Flexibility and cost savings are just two advantages of the latest Siemens monorail technology, writes Nora Schuler, vertical market manager with Siemens automotive
The Indian automotive market is undergoing a process of transformation that is seeing the average age of car buyers in the country fall year on year. Rapid urbanisation is creating new market dynamics and the needs and preferences of car buyers in the Indian market are changing. As a consequence, new vehicle segments have appeared. This has created a new challenge for automotive manufacturers and they must innovate fast and bring in new models quickly in order to fill these new segments.
Vehicle manufacturers must be in a position to meet this growing demand, particularly for individually customised products, by creating highly flexible production environments. In addition, rising labour costs mean that manufacturers have to raise the level of automation in their factories. Increasing importance is also being attached to occupational safety and ergonomic workplace design, as regulations and legislation in the region move closer to established European standards.
The volatile and dynamic automotive market, coupled with the fact that newer players are entering India every year, has created the need for automotive manufacturing to shift from the traditional concept of low-cost manufacturing to the new concept of smart manufacturing based on frugality, flexibility and productivity.
These challenges can only be handled effectively in future by implementing smart automation solutions in the production environment. In order to provide manufacturers with optimum support in meeting these challenges, Siemens has come up with a solution that combines proven control systems with innovative communication technology using power rails. The latest advance from Siemens is the Simatic Electric Monorail System (EMS), which was unveiled in India in 2014. This is a system suited to both simple and complex automation tasks in production.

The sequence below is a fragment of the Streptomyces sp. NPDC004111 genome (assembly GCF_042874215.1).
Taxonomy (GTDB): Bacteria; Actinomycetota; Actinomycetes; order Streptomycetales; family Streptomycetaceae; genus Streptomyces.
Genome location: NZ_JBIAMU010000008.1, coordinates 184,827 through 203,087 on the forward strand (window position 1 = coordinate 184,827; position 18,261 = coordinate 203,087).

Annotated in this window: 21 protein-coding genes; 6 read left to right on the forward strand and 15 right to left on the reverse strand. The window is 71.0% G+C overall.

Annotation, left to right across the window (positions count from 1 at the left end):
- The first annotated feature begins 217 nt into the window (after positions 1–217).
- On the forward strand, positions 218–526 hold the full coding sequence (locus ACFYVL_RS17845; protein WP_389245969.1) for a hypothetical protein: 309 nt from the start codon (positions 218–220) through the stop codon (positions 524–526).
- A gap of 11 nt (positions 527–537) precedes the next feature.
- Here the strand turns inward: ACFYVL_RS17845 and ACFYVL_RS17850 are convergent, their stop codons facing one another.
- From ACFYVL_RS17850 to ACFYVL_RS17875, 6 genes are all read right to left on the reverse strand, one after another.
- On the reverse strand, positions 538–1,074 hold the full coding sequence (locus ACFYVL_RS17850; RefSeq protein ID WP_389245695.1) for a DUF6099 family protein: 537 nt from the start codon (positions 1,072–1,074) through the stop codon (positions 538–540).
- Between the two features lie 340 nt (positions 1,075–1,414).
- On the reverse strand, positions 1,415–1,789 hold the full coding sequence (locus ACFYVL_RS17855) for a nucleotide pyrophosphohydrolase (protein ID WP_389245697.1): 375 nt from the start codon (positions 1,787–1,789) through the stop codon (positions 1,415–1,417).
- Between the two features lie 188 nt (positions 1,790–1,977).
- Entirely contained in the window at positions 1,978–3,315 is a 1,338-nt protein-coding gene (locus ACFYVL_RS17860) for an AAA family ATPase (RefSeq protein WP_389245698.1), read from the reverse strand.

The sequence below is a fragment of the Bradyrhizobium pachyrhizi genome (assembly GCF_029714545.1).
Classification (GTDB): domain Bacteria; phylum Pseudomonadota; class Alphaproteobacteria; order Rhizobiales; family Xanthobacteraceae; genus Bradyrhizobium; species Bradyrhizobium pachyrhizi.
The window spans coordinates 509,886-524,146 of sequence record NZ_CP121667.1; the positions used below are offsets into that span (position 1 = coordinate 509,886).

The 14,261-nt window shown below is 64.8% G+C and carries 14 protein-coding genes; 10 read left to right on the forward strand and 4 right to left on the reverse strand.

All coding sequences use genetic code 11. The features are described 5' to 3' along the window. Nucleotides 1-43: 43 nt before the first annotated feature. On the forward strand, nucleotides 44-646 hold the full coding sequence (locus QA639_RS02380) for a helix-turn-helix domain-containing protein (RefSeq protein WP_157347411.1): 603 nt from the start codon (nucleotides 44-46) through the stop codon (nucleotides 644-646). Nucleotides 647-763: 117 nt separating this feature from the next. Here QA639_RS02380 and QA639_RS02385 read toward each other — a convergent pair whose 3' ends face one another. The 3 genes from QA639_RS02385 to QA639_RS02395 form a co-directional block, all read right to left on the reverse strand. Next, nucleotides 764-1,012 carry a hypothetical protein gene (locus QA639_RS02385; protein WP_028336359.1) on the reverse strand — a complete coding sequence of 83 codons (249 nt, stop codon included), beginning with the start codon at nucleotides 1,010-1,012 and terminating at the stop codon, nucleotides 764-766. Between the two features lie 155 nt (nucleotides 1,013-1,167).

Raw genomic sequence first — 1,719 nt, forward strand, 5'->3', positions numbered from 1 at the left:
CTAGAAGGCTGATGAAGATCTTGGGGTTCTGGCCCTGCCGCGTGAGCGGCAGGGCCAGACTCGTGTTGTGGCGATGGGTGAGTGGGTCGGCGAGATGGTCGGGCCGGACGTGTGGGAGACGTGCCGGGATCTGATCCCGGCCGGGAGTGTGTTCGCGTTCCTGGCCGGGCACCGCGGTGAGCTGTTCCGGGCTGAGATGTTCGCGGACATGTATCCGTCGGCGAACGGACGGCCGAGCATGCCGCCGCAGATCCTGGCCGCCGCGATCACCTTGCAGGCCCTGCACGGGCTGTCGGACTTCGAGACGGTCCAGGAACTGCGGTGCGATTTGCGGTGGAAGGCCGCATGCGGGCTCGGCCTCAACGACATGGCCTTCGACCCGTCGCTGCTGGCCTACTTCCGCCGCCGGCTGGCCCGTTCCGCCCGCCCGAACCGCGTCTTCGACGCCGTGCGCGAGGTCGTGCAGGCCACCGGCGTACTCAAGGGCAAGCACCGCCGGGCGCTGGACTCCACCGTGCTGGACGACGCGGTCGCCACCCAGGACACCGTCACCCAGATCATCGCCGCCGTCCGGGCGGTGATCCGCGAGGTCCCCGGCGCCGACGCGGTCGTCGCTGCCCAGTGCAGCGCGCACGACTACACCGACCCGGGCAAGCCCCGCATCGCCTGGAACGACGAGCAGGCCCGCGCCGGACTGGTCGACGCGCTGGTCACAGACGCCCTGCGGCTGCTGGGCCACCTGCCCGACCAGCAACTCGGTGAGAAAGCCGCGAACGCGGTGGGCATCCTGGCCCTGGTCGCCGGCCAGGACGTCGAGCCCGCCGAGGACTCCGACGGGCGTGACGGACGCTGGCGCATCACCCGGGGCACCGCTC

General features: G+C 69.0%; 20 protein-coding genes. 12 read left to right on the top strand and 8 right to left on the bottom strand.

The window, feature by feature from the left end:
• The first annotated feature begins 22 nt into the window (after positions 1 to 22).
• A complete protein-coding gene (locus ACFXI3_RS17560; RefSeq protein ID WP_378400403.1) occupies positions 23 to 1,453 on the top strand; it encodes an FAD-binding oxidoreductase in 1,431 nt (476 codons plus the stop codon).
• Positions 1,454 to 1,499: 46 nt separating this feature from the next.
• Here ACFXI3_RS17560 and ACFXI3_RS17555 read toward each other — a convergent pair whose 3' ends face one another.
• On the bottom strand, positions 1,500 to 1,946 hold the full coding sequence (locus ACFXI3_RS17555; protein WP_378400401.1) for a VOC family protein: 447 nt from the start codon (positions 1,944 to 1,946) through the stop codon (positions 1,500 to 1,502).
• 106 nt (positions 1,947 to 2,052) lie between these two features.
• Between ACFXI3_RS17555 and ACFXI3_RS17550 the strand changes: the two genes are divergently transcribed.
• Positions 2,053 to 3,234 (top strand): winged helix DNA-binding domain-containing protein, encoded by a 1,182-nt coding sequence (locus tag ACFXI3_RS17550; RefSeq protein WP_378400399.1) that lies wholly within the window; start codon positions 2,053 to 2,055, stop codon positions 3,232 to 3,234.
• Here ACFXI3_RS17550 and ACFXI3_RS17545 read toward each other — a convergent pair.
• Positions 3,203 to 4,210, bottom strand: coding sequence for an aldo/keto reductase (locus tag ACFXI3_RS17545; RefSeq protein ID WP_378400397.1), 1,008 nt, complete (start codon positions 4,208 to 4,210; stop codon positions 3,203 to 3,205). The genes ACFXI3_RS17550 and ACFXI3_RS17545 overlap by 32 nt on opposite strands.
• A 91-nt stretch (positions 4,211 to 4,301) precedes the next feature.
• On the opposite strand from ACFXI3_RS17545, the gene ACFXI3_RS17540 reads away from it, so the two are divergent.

Siemens is providing added impetus here with the EMS400S Box, an integrated solution that comes completely ready for operation. It also includes standardised and easy-to-maintain control components.
The EMS400S system consists of a mobile and a stationary unit, both based on standard components. The main components of the mobile unit are fully integrated in the carrier controller and are ready to use. This controller features a Simatic S7-1200 PLC and a communication module for transmitting and receiving signals. The Simatic PLC controls the drive by digital or analogue signals, or via Profinet. A display unit is used to show the control status.
Standard components with scope for customisation
Overhead conveyors are one of the most important conveying systems used in the automotive industry, permitting the efficient transportation, sorting, storage, buffering and positioning of goods. However, the various functions they perform call for precise co-ordination of a large number of complex and interacting processes. This requires the use of efficient controlling technology, which Siemens offers in the shape of its Simatic EMS400S.
The stationary part of the system, the segment controller, comprises one or more Simatic PLCs with communication modules. These can serve any number of rail segments. The segment controller is served by the higher-level plant controller via Profinet and transforms the commands that it receives into 48V rail signals. These are forwarded to the mobile carrier controller of the overhead conveyor.